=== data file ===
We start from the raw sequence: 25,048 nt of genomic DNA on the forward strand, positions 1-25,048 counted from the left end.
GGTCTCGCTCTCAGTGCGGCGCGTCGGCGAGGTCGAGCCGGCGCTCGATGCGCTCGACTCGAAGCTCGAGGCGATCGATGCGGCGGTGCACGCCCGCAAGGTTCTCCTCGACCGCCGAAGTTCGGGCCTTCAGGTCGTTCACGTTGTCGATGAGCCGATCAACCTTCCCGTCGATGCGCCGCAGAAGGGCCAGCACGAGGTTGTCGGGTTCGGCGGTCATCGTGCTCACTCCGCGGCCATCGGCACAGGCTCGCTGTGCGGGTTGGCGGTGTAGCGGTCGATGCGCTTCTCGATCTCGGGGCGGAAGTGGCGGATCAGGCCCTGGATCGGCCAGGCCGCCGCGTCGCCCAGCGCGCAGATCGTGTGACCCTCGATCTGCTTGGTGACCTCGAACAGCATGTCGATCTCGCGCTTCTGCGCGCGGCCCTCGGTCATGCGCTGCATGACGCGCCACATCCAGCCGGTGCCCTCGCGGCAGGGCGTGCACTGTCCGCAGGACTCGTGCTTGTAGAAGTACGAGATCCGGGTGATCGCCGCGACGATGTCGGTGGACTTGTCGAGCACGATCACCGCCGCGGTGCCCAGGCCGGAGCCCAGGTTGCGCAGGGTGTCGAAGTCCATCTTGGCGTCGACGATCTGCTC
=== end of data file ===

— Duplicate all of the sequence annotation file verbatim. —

We start from the raw sequence: 25,048 nt of genomic DNA on the forward strand, positions 1-25,048 counted from the left end.
GGTCTCGCTCTCAGTGCGGCGCGTCGGCGAGGTCGAGCCGGCGCTCGATGCGCTCGACTCGAAGCTCGAGGCGATCGATGCGGCGGTGCACGCCCGCAAGGTTCTCCTCGACCGCCGAAGTTCGGGCCTTCAGGTCGTTCACGTTGTCGATGAGCCGATCAACCTTCCCGTCGATGCGCCGCAGAAGGGCCAGCACGAGGTTGTCGGGTTCGGCGGTCATCGTGCTCACTCCGCGGCCATCGGCACAGGCTCGCTGTGCGGGTTGGCGGTGTAGCGGTCGATGCGCTTCTCGATCTCGGGGCGGAAGTGGCGGATCAGGCCCTGGATCGGCCAGGCCGCCGCGTCGCCCAGCGCGCAGATCGTGTGACCCTCGATCTGCTTGGTGACCTCGAACAGCATGTCGATCTCGCGCTTCTGCGCGCGGCCCTCGGTCATGCGCTGCATGACGCGCCACATCCAGCCGGTGCCCTCGCGGCAGGGCGTGCACTGTCCGCAGGACTCGTGCTTGTAGAAGTACGAGATCCGGGTGATCGCCGCGACGATGTCGGTGGACTTGTCGAGCACGATCACCGCCGCGGTGCCCAGGCCGGAGCCCAGGTTGCGCAGGGTGTCGAAGTCCATCTTGGCGTCGACGATCTGCTC